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Get Amazing Results By Understanding Your Shutter Speed

Let me let you in on a little secret: amazing results await you if you understand shutter speed. It is not the most exciting topic but understanding it will totally change how you take photos. Did you ever try to take a photo and it just turned out way too blurry and you didn’t know why? Chances are that your shutter speed was not fast enough. Knowing how this setting works means you will never have to wonder why your images are blurry again AND you can creatively use a slower shutter and the resulting blur to add motion and therefore spark to your images. Exciting right? Read on!

 
What is Shutter Speed?

There’s a flap in your camera that opens and shuts letting light into the part of your camera that records the image (the sensor). When the shutter is open for a long time it lets in a lot of light. If the shutter is open for only a short amount of time it lets in very little light. When combined with the other elements in the exposure triangle (Aperture and ISO) the shutter speed helps control the total amount of light that is in your image or your ‘exposure’. 

Shutter speed is measured in fractions of a second. 1/125 means my shutter is open for 1/125th of a second. In other words, the larger the denominator (125) the faster the shutter speed, the less light coming into your sensor. 1/2000 is much faster and might be a setting you use in full sun whereas you might find yourself using 1/60th at the end of the day when the light is fading.

 
Why Is Shutter Speed Important?

Shutter speed is one of the settings you will change most frequently on your camera so it’s a good idea to get familiar with it. When you increase or decrease your shutter speed, the total amount of light hitting your sensor will change which will either darken or lighten your image. If you make changes to your shutter speed you need to make changes to your aperture and/or ISO to compensate.

Getting the image you have in your head into an image in your camera is a matter of prioritising what settings are most important to your end result. After choosing what’s most important, you then use the other settings at your disposal to complement your choice and complete the picture. If shutter speed is your most important consideration, you may have to be prepared to give a little when it comes to your Aperture or ISO. Not always, but sometimes.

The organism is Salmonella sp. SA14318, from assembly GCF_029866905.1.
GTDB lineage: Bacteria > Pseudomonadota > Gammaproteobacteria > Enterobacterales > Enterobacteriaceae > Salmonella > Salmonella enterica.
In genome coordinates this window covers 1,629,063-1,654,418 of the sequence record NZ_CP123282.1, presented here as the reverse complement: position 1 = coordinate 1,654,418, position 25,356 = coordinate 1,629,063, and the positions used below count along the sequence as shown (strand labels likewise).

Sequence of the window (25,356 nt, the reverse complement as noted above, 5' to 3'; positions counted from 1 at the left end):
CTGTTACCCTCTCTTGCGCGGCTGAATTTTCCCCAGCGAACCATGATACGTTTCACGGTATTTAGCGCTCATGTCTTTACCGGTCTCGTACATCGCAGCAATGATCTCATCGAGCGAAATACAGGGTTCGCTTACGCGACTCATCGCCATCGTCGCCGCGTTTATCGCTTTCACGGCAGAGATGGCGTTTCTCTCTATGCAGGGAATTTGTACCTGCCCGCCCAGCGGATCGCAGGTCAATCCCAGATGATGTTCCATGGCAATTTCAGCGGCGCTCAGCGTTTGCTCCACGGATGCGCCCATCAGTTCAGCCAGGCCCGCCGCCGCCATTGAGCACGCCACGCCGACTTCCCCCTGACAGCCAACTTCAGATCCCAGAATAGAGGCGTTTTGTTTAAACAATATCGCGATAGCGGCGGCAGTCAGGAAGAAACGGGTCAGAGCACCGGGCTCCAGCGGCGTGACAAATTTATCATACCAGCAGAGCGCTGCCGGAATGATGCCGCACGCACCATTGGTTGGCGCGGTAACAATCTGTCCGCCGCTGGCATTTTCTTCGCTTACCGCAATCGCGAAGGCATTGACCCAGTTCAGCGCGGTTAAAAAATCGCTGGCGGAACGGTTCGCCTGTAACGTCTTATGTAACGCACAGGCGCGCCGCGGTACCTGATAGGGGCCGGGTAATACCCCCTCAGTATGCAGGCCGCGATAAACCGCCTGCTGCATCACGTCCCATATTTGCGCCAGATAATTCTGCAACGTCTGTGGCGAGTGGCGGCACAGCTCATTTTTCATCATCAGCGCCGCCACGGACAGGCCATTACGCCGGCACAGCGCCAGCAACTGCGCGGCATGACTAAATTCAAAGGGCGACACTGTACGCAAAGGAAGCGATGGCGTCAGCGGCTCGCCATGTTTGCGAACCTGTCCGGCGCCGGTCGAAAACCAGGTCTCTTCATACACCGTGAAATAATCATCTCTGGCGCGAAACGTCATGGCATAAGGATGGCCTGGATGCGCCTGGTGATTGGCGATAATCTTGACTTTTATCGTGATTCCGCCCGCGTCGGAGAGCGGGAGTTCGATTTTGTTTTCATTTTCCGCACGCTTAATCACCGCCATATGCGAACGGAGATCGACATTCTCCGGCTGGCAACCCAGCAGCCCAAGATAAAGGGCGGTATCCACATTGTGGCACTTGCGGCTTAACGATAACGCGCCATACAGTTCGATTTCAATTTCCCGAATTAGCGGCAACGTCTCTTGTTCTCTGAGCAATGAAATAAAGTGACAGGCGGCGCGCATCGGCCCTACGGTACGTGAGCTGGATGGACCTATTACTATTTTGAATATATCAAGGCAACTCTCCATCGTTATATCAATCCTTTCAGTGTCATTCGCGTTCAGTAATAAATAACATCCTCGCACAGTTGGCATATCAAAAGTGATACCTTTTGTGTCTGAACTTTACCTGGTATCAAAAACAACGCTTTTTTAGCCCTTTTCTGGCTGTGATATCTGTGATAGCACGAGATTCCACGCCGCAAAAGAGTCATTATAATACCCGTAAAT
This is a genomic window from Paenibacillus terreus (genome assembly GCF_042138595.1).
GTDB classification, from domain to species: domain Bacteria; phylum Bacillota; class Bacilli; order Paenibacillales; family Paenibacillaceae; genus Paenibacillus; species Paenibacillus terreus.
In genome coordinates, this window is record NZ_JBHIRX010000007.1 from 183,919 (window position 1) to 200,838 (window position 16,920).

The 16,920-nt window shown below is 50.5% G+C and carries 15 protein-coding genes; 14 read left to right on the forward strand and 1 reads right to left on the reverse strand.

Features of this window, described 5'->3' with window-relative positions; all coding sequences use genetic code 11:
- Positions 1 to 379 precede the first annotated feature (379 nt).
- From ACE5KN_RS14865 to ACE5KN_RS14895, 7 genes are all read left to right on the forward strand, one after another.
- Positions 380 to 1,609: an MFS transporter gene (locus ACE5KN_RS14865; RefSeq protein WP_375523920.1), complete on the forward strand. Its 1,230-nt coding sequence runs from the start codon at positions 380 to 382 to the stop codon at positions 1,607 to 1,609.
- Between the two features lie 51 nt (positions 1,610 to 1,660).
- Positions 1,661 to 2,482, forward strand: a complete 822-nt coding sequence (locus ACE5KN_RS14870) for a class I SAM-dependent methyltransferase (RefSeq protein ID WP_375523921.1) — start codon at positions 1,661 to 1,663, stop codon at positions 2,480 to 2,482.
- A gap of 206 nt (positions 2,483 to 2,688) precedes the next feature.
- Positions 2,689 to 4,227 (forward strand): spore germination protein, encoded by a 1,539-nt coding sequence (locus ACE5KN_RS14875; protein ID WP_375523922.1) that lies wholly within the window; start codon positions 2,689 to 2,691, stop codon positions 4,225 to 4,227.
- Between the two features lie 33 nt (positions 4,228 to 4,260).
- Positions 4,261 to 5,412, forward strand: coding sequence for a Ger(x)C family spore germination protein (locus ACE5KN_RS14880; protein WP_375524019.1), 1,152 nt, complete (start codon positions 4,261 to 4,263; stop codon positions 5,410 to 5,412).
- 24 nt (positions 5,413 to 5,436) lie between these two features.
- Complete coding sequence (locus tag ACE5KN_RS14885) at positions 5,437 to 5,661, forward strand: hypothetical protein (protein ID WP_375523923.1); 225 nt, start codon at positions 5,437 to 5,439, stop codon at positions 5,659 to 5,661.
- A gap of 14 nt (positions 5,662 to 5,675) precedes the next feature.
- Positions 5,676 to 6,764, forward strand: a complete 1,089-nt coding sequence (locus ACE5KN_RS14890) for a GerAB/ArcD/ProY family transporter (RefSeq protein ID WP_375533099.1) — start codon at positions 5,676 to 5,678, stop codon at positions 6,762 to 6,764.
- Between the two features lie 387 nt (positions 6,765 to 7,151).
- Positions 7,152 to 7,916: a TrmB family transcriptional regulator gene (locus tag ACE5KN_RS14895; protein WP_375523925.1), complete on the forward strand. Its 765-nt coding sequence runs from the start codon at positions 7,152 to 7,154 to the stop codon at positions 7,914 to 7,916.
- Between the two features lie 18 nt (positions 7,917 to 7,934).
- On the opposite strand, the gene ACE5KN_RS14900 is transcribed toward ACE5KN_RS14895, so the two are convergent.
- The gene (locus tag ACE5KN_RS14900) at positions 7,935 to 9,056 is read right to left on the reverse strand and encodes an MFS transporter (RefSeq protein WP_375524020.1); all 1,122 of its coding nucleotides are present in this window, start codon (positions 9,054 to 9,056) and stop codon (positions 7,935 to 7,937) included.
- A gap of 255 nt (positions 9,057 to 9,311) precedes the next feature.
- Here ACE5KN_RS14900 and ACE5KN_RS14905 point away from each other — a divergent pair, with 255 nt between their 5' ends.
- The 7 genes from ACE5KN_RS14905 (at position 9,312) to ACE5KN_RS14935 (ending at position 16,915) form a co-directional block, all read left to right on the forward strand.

When To Prioritise Shutter Speed

I most often set my aperture first, however, there are times when my shutter speed is absolutely my most important consideration. Such as:

    • When I want to create motion blur in the background to really showcase movement in my picture I will make sure my shutter slower. I will pan my camera keeping my focal point on what I want to be crisp while having my shutter speed set to around 1/20th sec.
    • When I want to freeze motion I will be making sure that a faster shutter speed is my priority. When my kids are running around in front of my camera and I want to freeze motion I’m looking for at least 1/250th sec or faster to be sure of crisp edges. The faster your subject is going, the faster your shutter speed needs to be to freeze motion.
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TOP TIP 1.

If you’re not super comfortable with manual mode yet, pop your camera into shutter priority mode for a session or two and watch how your camera automatically changes the settings. Notice what happens to your Aperture and ISO when you increase and decrease your shutter speed. Practice slow shutter speeds to blur backgrounds and faster ones to freeze it.

 
TOP TIP 2.

When you pick up your camera it can be crazy hard trying to get all of your settings right all in one go. Try aiming just to get your shutter speed right as you’re working on this skill. Forget about composition and lighting and just have a go at panning and freezing motion. Once your fingers get the hang of doing it automatically then your brain can find the space to bring in the other elements.

It Doesn’t Need To Be Perfect

A fast enough shutter speed coupled with correct focus will guarantee you photos that are crisp. A slower shutter and the resulting motion you can create by harnessing it is an often overlooked element that can help you create a little magic in your images. It doesn’t need to be perfect. Life isn’t and your photos don’t need to be either. Blurry images are often my most favourite because they seem to salute this imperfectness. As always, the best way to get better is to shoot, shoot and shoot some more. You will improve daily if you shoot and review as often as possible.

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